The network supports a variety of scholarship on deprescribing that is focused on the unique needs of people with cognitive impairment or dementia. This includes funding pilot and exploratory studies on this topic, and opportunities for funding grant planning and collaboration activities. Visit our funded investigators page to learn more. The network also supports the development of junior investigators through our 12-month Junior Investigator Intensive program, with a number of JII scholars conducting work related to deprescribing and dementia. Visit our Investigator Development page to learn more.
The network has also received supplemental funding from the National Institute on Aging to conduct dedicated research on Alzheimer’s Disease and related dementias. The following projects have been supported by this funding mechanism and provide additional opportunities to advance research on deprescribing for people with these conditions.
2022 – 2023
Aanand Naik, MD, McGovern School of Medicine, UT Health Houston
Holly Holmes, MD, MS, AGSF, McGovern School of Medicine, UT Health Houston
Priorities Aligned Deprescribing for Persons Living with Dementia and their Caregivers
Background and Importance: Persons living with dementia (PlwD) have a significant burden from multiple chronic conditions and overmedication, and may benefit from deprescribing to reduce polypharmacy. Patient Priorities Care (PPC) is an evidence-based approach to identify outcome goals and care preferences (health priorities) and align care to meet those priorities. Less is known about how PPC works in the context of clinician, caregiver, and persons living with dementia (PlwD). Aligning the priorities of all three individuals is crucial for safe, priorities-guided deprescribing in the setting of dementia. To facilitate the adaptation of the PPC approach to the context of PlwD, we will address the following research aims:
Aim 1: Conduct a pilot randomized clinical trial with 50 PlwD and caregiver dyads and their clinicians to compare the PPC approach and usual care to identify differences in post-encounter medication changes, treatment burden, and shared decision making. We will also compare differences in medication changes based on documentation of care preferences and goals by patients, caregivers, or both.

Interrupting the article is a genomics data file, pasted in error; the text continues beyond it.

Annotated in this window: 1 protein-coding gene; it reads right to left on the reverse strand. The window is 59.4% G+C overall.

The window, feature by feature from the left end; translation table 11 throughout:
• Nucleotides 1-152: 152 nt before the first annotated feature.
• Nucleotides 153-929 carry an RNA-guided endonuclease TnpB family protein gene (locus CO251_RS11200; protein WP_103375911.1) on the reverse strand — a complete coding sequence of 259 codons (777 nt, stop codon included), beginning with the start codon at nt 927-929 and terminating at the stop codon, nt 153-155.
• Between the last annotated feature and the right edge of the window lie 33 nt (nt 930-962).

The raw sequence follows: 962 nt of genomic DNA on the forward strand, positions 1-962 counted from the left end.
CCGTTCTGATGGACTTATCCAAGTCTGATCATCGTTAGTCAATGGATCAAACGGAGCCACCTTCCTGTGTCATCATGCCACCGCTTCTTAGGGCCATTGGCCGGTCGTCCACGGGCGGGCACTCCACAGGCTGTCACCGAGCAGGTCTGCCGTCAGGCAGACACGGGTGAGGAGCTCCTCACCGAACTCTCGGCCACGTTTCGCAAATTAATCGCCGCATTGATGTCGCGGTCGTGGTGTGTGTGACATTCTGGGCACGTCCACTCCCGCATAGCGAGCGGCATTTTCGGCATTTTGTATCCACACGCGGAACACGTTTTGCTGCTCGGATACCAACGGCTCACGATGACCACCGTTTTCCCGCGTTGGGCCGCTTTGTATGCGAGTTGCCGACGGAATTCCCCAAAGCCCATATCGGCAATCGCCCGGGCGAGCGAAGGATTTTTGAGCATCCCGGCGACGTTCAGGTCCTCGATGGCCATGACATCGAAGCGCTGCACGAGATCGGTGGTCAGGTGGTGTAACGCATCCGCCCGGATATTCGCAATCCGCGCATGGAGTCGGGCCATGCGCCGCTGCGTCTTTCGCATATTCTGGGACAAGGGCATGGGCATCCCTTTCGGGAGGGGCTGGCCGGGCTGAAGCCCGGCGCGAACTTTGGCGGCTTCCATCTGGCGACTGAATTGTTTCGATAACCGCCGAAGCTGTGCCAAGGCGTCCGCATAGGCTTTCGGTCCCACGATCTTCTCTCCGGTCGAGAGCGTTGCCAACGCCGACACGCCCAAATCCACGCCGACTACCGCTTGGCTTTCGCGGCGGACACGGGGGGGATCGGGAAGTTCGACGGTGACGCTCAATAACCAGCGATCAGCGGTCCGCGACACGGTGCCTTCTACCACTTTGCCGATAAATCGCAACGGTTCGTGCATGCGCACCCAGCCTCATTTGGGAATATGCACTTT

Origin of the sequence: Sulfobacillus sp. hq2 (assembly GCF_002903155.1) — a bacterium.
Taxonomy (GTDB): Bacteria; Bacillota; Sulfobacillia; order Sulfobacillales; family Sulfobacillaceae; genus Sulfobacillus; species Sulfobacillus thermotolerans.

Aim 2: For PPC participants, we will conduct cognitive-task-analyses with primary providers to understand their sense-making and communication approaches related to deprescribing decisions in relation to the identified health priorities.
Aim 3: For all participants, we will conduct a post-encounter follow-up televisit to identify and categorize adverse drug withdrawal events (ADWEs) that occur from deprescribing medications.
Study Design: This is a pilot controlled trial in which we will randomize 50 caregiver and community-dwelling PlwD dyads to PPC versus usual care. PPC consists of (1) an encounter with a facilitator who will identify priorities (outcome goals and care preferences) from the dyads, and (2) a follow-up encounter with their usual provider to decide upon changes in their care that align with the identified priorities. The usual care arm will consist of a usual care visit by the PlwD and their caregivers. For PPC participants, we will record dyad – facilitator encounters and analyze processes, communication, and negotiation that results in the identification of blended priorities placed in the EHR (electronic health record). We will conduct cognitive task analysis to review clinicians’ sense-making of the identified health priorities and their pre-encounter plans to change medications based on observed malalignment. We will probe clinicians about how triadic discussions of the alignment of medications with priorities affected their eventual treatment decisions. We will conduct a blinded 3-month follow-up (chart review and telephone call) to document all medication changes from baseline and identify any adverse drug withdrawal events and their clinical sequela.
2021 – 2022
Daniela Moga, MD, PhD, University of Kentucky College of Pharmacy
Gregory Jicha, MD, PhD (MPI), University of Kentucky College of Medicine
Assessment of Medication Optimization in Rural Kentucky Appalachian Patients With Mild Cognitive Impairment or Dementia: The AMOR-Kentucky Study